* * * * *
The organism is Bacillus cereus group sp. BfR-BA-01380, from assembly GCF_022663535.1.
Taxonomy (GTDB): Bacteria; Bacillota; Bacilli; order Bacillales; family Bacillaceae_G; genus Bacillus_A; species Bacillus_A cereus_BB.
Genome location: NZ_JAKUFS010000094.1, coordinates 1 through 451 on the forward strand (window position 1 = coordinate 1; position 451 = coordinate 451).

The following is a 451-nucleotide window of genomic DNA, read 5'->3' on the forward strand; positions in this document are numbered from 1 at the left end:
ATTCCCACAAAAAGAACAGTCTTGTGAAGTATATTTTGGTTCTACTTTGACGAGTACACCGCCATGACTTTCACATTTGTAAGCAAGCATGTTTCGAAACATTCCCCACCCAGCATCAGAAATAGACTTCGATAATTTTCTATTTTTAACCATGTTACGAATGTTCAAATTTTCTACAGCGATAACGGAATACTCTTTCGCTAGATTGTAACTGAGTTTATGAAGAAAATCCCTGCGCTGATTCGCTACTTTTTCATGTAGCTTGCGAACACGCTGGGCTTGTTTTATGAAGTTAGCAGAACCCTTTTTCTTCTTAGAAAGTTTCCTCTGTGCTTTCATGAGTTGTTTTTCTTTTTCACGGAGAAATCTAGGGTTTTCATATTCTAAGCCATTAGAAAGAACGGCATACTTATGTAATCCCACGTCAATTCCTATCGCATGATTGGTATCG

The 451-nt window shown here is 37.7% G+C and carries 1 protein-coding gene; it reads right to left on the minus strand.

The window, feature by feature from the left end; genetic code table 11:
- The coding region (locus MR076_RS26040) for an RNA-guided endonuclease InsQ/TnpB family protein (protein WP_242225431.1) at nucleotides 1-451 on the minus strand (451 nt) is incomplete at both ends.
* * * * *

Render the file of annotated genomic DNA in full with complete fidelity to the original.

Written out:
The organism is Bacillus cereus group sp. BfR-BA-01380, from assembly GCF_022663535.1.
Taxonomy (GTDB): Bacteria; Bacillota; Bacilli; order Bacillales; family Bacillaceae_G; genus Bacillus_A; species Bacillus_A cereus_BB.
Genome location: NZ_JAKUFS010000094.1, coordinates 1 through 451 on the forward strand (window position 1 = coordinate 1; position 451 = coordinate 451).

The following is a 451-nucleotide window of genomic DNA, read 5'->3' on the forward strand; positions in this document are numbered from 1 at the left end:
ATTCCCACAAAAAGAACAGTCTTGTGAAGTATATTTTGGTTCTACTTTGACGAGTACACCGCCATGACTTTCACATTTGTAAGCAAGCATGTTTCGAAACATTCCCCACCCAGCATCAGAAATAGACTTCGATAATTTTCTATTTTTAACCATGTTACGAATGTTCAAATTTTCTACAGCGATAACGGAATACTCTTTCGCTAGATTGTAACTGAGTTTATGAAGAAAATCCCTGCGCTGATTCGCTACTTTTTCATGTAGCTTGCGAACACGCTGGGCTTGTTTTATGAAGTTAGCAGAACCCTTTTTCTTCTTAGAAAGTTTCCTCTGTGCTTTCATGAGTTGTTTTTCTTTTTCACGGAGAAATCTAGGGTTTTCATATTCTAAGCCATTAGAAAGAACGGCATACTTATGTAATCCCACGTCAATTCCTATCGCATGATTGGTATCG

The 451-nt window shown here is 37.7% G+C and carries 1 protein-coding gene; it reads right to left on the minus strand.

The window, feature by feature from the left end; genetic code table 11:
- The coding region (locus MR076_RS26040) for an RNA-guided endonuclease InsQ/TnpB family protein (protein WP_242225431.1) at nucleotides 1-451 on the minus strand (451 nt) is incomplete at both ends.